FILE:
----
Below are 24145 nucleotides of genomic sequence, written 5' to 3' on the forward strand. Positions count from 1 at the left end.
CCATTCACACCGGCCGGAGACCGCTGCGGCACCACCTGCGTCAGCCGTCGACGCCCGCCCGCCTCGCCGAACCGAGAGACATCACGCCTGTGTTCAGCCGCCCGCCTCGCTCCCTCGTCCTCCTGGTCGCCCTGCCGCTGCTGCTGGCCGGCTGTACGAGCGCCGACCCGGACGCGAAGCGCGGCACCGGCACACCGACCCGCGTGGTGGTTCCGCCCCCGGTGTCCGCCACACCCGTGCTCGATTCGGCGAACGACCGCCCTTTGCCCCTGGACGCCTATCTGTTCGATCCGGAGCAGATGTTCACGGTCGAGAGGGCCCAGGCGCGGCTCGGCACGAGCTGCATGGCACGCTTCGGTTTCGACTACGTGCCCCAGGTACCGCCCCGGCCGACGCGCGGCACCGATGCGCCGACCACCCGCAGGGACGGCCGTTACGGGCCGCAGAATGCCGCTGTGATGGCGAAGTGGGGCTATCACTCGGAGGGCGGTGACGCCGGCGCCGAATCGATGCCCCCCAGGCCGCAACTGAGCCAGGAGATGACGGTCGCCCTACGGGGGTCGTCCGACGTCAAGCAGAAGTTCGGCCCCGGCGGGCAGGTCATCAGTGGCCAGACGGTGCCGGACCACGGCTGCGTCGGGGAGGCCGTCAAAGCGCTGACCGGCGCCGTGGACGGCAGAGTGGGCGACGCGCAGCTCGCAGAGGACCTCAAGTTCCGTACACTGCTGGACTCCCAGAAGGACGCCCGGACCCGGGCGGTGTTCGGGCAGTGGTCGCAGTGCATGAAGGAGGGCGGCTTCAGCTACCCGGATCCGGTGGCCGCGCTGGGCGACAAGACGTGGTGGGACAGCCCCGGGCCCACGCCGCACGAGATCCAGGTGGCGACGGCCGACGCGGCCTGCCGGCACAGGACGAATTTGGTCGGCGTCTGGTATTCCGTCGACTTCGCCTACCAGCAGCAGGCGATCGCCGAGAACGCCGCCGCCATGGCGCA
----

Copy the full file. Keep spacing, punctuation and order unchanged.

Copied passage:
Below are 24145 nucleotides of genomic sequence, written 5' to 3' on the forward strand. Positions count from 1 at the left end.
CCATTCACACCGGCCGGAGACCGCTGCGGCACCACCTGCGTCAGCCGTCGACGCCCGCCCGCCTCGCCGAACCGAGAGACATCACGCCTGTGTTCAGCCGCCCGCCTCGCTCCCTCGTCCTCCTGGTCGCCCTGCCGCTGCTGCTGGCCGGCTGTACGAGCGCCGACCCGGACGCGAAGCGCGGCACCGGCACACCGACCCGCGTGGTGGTTCCGCCCCCGGTGTCCGCCACACCCGTGCTCGATTCGGCGAACGACCGCCCTTTGCCCCTGGACGCCTATCTGTTCGATCCGGAGCAGATGTTCACGGTCGAGAGGGCCCAGGCGCGGCTCGGCACGAGCTGCATGGCACGCTTCGGTTTCGACTACGTGCCCCAGGTACCGCCCCGGCCGACGCGCGGCACCGATGCGCCGACCACCCGCAGGGACGGCCGTTACGGGCCGCAGAATGCCGCTGTGATGGCGAAGTGGGGCTATCACTCGGAGGGCGGTGACGCCGGCGCCGAATCGATGCCCCCCAGGCCGCAACTGAGCCAGGAGATGACGGTCGCCCTACGGGGGTCGTCCGACGTCAAGCAGAAGTTCGGCCCCGGCGGGCAGGTCATCAGTGGCCAGACGGTGCCGGACCACGGCTGCGTCGGGGAGGCCGTCAAAGCGCTGACCGGCGCCGTGGACGGCAGAGTGGGCGACGCGCAGCTCGCAGAGGACCTCAAGTTCCGTACACTGCTGGACTCCCAGAAGGACGCCCGGACCCGGGCGGTGTTCGGGCAGTGGTCGCAGTGCATGAAGGAGGGCGGCTTCAGCTACCCGGATCCGGTGGCCGCGCTGGGCGACAAGACGTGGTGGGACAGCCCCGGGCCCACGCCGCACGAGATCCAGGTGGCGACGGCCGACGCGGCCTGCCGGCACAGGACGAATTTGGTCGGCGTCTGGTATTCCGTCGACTTCGCCTACCAGCAGCAGGCGATCGCCGAGAACGCCGCCGCCATGGCGCA